Calling on parents to support teachers, Mr Abdul Samad stressed that teachers also have their own personal lives and families.
“We as parents need to understand that teachers need their work-life balance as much as us. Even with this, the teachers will always go beyond the call of duty,” he added.
“However, parents must always respect teachers' private space and time. Parents can play a role in becoming constructive and complementary partners of teachers to support the students’ growth and development.”
Teachers need more time outside of the classroom to mark homework, prepare for lessons and guide students, said Mr Abdul Samad.
“To then load them with committee work, non-teaching-related duties and meetings as well as constant, non-stop WhatsApp messages from multiple chat groups is unwise and untenable,” he added.
Mr Tay suggested educators be given opportunities to go on sabbaticals or gap years to go on industry attachments outside of the education service to “recharge and refresh their knowledge and perspectives".
He also noted that teachers spend a lot of time setting and preparing for exams.
“Can I suggest that all exam papers be set at a group or cluster level for all our mainstream levels... so that time can be saved and there is greater uniformity, consistency, and alignment, especially such as during the pandemic, where prelim results are used as a proxy when the student is unable to undertake national exams,” said Mr Tay.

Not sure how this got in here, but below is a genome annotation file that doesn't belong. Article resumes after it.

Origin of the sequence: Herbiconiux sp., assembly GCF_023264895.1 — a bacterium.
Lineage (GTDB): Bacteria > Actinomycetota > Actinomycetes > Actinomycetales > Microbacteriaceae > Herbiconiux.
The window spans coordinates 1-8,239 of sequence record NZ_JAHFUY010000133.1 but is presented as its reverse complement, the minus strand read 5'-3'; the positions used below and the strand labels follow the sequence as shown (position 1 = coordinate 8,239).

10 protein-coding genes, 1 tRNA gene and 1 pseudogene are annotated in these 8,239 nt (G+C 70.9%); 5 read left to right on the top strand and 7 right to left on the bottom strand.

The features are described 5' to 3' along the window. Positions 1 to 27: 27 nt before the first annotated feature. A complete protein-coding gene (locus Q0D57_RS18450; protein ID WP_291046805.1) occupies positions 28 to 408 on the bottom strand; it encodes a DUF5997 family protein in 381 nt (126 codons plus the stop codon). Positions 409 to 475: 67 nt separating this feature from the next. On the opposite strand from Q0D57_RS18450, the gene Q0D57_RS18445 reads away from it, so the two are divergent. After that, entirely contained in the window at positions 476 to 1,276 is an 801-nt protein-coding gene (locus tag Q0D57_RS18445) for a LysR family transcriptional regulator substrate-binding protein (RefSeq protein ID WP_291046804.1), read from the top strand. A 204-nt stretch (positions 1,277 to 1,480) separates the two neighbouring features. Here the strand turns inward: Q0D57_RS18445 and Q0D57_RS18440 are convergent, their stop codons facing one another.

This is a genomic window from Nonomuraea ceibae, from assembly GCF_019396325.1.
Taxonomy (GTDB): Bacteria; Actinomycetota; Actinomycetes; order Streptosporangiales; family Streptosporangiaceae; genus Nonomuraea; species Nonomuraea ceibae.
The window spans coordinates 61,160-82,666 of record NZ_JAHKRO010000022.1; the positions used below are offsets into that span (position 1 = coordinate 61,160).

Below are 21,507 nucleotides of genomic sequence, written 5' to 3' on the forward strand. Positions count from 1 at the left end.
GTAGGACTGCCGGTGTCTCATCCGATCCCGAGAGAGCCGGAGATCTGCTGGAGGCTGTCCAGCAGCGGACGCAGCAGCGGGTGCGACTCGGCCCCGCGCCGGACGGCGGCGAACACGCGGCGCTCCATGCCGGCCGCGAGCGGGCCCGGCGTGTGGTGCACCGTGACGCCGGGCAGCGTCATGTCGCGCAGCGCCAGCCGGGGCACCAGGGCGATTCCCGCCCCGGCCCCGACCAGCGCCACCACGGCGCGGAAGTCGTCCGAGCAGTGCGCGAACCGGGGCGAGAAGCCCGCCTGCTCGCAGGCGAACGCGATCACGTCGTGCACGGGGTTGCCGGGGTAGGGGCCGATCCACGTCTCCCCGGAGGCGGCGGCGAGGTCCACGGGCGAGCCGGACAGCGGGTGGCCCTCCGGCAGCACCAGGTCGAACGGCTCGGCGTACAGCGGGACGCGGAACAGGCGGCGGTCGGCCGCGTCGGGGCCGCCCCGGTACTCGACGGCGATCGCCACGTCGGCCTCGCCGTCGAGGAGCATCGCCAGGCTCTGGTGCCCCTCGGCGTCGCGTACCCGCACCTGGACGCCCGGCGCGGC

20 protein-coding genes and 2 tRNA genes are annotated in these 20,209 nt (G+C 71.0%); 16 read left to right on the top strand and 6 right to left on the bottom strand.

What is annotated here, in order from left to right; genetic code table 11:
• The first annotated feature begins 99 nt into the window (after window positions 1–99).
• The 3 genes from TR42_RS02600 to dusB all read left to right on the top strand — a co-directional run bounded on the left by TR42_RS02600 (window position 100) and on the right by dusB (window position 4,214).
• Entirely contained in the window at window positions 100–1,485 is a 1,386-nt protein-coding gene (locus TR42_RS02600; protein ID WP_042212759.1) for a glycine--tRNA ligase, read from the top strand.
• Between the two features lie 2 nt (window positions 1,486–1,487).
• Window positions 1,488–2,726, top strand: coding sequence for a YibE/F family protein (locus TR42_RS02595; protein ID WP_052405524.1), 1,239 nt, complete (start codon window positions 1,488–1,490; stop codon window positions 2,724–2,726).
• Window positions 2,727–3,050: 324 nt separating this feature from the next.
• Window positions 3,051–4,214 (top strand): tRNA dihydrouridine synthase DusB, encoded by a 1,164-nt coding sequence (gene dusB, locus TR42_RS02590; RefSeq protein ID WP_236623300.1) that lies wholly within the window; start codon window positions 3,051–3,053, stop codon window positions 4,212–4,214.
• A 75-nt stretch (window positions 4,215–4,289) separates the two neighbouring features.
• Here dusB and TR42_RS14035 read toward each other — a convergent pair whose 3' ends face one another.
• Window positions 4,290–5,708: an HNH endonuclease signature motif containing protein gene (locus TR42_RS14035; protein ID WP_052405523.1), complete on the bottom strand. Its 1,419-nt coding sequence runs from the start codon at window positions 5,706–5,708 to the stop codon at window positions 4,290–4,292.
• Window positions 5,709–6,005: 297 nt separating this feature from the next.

“This will reduce disparity and take a whole load of onerous time off teachers and schools with this co-sharing of exam script preparation.”
MANAGING TEACHERS' WORKLOAD
Responding to Mr Tay and Mr Abdul Samad, Minister of State for Education Gan Siow Huang (PAP-Marymount SMC) noted that managing teachers' workload is "an important area of focus" for MOE.
“We have reduced administrative work by strengthening centralised services and leveraging technology," she added.
MOE will consider other ways to "create capacity for our educators", including Mr Tay's suggestion to set common exam papers across schools, said Ms Gan.
She added that during school holidays, all schools have protected vacation time for educators, ensuring that they have time to rest and recharge.
Schools and education institutions have also introduced more flexible work arrangements for educators “where feasible”.
“This includes holding virtual or hybrid parent-teacher meetings and staff meetings. Educators who require greater flexibility in working hours can also apply for part-time teaching arrangements,” she added.
Polytechnics and ITEs are currently conducting a salary review, and the outcome will be shared with staff when it is complete, said Ms Gan.
She also thanked Mr Abdul Samad for his suggestion on a special bonus for teachers.
"While paying our educators competitively is important, building a quality teaching service goes beyond salaries," she added.
Parents play a significant role in supporting the well-being of teachers, said the Minister of State.
She urged parents to work with teachers to establish “positive partnerships and set appropriate expectations” of teachers’ responsibilities.
“For example, parents could respect educators’ personal time by minimising non-critical communication with them outside work hours.
"Give schools and educators some time to respond to your queries and feedback. Work together with the educators to support your children’s learning and complement the learning with what can be done at home.”